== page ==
Sec.5. The convention found it very difficult to agree upon a rule of apportionment. In the first place, the states, as will be recollected, were entitled to an equal number of delegates in the old congress; and each state had one vote. But as each member of the house of representatives was to have a vote, the small states opposed a representation according to numbers, while the large states as strenuously insisted upon it.

Sec.6. In the next place, the slaveholding states claimed a representation according to numbers including slaves; the non-slaveholding states insisted on a representation according to the number of free persons. It may here be observed, that slavery then existed in all the states except Massachusetts; but as the slaves were so few in the northern states, in which slavery has been since abolished, the latter are generally spoken of as if they were at that time non-slaveholding states. The controversy on this point rose so high, and the parties were for a long time so unyielding, that fears were entertained of a sudden dissolution of the convention.

Sec.7. It became evident that the question could be settled only by compromise. The northern states consented that in ascertaining the number of persons to be taken as the basis of apportionment, three-fifths of the slaves should be added to the number of free persons. And as these states had opposed the computation of any slaves in fixing a rule of apportionment, on the ground that slaves are property, and that no property in these states entitled its owners to representation, the southern states consented, on their part, that direct taxes should be apportioned on the same basis as representatives.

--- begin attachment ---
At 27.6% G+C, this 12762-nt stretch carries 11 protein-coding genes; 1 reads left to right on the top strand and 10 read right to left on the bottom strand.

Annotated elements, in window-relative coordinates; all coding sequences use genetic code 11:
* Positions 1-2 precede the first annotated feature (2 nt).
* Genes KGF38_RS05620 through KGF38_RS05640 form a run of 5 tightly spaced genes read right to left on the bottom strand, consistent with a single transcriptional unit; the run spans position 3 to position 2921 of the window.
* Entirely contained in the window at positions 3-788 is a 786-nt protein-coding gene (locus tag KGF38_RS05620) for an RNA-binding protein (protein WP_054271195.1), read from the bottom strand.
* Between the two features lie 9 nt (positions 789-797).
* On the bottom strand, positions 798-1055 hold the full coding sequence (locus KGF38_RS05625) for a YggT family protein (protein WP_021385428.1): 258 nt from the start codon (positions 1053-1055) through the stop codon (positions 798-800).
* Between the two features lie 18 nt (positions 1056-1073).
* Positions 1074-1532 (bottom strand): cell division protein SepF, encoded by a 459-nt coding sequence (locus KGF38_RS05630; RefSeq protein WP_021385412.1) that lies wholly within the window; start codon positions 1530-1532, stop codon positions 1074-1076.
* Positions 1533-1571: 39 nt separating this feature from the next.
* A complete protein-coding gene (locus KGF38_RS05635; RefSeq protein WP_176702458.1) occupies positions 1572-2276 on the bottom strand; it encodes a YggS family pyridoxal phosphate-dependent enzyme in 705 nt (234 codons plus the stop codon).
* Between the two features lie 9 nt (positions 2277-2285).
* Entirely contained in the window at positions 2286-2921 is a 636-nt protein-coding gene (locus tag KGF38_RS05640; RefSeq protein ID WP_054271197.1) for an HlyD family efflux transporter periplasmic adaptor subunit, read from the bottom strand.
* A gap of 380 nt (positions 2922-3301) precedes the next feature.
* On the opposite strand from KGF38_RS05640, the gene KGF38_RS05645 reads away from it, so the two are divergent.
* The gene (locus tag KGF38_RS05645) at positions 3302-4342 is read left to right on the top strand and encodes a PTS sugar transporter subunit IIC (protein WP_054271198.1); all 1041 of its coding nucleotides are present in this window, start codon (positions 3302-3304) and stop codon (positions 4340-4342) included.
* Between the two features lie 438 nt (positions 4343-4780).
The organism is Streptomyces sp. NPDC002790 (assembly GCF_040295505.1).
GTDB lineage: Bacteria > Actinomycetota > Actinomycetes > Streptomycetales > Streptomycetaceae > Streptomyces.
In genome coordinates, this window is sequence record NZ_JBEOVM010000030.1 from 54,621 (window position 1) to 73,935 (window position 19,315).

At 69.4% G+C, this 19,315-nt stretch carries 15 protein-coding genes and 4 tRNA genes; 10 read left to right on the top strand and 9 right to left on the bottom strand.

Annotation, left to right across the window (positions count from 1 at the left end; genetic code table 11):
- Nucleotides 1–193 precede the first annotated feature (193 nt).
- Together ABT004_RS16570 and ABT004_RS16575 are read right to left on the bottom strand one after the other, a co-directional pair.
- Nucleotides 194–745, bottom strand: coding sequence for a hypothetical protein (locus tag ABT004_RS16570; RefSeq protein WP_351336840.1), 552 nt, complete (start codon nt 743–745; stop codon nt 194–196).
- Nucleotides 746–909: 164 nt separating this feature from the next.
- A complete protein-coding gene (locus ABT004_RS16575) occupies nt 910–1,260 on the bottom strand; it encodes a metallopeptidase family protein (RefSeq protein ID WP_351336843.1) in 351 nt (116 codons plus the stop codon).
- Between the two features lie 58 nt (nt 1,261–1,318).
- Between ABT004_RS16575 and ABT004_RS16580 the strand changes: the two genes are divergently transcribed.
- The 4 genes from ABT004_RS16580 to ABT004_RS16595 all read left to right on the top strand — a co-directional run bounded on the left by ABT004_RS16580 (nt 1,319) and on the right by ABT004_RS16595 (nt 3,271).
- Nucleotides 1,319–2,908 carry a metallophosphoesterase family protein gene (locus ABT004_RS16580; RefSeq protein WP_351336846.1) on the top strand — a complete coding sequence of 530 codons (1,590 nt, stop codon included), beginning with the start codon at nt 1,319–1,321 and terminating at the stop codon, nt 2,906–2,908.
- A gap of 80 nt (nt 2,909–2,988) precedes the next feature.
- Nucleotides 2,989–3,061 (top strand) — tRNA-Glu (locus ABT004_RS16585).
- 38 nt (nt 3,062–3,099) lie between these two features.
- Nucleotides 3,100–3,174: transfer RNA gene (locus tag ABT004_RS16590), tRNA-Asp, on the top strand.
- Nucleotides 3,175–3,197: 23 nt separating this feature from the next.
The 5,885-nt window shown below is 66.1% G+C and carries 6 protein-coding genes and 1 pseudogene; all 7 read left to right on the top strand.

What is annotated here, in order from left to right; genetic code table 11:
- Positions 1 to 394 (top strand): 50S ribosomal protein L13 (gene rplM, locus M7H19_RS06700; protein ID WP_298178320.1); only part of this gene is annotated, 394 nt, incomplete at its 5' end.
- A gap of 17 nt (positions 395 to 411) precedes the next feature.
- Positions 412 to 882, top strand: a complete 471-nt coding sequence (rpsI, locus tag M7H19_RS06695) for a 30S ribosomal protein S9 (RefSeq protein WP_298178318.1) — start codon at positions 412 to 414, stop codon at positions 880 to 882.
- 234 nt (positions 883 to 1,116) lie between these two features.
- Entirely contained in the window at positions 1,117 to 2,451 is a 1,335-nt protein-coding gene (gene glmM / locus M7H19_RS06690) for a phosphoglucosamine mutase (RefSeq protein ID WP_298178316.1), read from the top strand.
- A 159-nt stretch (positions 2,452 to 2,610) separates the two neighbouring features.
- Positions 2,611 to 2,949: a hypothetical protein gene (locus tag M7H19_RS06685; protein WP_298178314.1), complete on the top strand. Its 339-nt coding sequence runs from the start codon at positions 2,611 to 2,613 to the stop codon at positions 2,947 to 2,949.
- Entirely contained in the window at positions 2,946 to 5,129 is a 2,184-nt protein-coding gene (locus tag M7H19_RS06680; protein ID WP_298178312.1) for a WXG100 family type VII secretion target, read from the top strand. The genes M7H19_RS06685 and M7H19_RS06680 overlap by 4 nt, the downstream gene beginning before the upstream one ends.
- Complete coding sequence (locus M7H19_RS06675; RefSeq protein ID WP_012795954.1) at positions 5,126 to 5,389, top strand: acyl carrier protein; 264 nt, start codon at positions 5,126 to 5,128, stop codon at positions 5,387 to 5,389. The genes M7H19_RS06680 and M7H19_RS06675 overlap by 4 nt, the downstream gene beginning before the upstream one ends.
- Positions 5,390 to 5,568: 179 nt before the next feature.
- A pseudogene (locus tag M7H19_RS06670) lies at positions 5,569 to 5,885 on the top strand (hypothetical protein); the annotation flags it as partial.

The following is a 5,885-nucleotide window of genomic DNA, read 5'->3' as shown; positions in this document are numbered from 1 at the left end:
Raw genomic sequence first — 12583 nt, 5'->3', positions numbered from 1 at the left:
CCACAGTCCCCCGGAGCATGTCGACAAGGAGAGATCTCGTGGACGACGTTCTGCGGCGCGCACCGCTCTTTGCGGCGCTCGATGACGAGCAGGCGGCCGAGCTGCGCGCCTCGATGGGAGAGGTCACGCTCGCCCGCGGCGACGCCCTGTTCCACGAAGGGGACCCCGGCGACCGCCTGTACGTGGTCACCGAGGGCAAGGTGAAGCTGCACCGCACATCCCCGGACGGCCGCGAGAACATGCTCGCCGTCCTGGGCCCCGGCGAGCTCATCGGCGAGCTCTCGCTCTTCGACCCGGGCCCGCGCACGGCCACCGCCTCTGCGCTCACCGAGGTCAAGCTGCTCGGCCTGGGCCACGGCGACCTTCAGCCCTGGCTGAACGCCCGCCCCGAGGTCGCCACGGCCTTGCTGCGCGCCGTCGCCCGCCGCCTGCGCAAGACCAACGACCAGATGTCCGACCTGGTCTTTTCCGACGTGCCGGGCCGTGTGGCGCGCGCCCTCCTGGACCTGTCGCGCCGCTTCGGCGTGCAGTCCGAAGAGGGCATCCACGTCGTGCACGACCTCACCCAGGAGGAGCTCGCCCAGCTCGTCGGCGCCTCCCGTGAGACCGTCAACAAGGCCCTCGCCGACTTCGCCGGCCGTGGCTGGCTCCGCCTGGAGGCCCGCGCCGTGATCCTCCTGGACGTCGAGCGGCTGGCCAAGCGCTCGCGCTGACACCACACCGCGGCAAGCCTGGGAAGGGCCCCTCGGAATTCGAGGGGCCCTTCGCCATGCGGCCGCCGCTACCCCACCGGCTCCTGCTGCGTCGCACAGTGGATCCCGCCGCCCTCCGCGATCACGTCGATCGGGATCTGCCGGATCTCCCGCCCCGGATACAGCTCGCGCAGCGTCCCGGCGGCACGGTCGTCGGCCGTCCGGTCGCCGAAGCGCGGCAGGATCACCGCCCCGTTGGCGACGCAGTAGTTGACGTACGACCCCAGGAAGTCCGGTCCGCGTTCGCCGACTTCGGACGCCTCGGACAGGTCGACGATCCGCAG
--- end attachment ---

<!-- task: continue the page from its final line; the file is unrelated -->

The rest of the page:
Sec.8. To illustrate this rule by an example: Suppose a state to contain 600,000 free persons, and 500,000 slaves. Adding three-fifths of the number of slaves, (300,000) to the number of free persons, gives 900,000 as the number of the representative population: and the state would be entitled to three representatives for every two that a state would have which contained 600,000 free inhabitants and no slaves. So in apportioning taxes according to population, the state in the case we have supposed, would have to raise three dollars for every two that it would raise if no slaves were counted.

Sec.9. But the advantages of this arrangement are more unequal than may at first sight appear, or than was anticipated by the framers of the constitution. The benefits are chiefly on the side of the slaveholding states. In the first place, two-fifths of a large class of property in these states is exempt from taxation, while all the property in the free states is liable to taxation. Of this the framers were aware. But they did not foresee the fact, that the laying of direct taxes would be unnecessary, and that the slave states would consequently escape taxation for their slaves. Only three direct taxes have been laid; and it is not probable that another will become necessary; the treasury being supplied from other sources, chiefly by duties on imports.

Sec.10. Now, although nothing is gained by the slave states, nor is anything lost by the free states, by the exemption of the two-fifths of the slaves from taxation, since direct taxes are unnecessary; there is a great gain to the slave states, which have between thirty and forty representatives for what their laws hold to be "property to all intents and purposes whatsoever," for which the free states have nothing in return.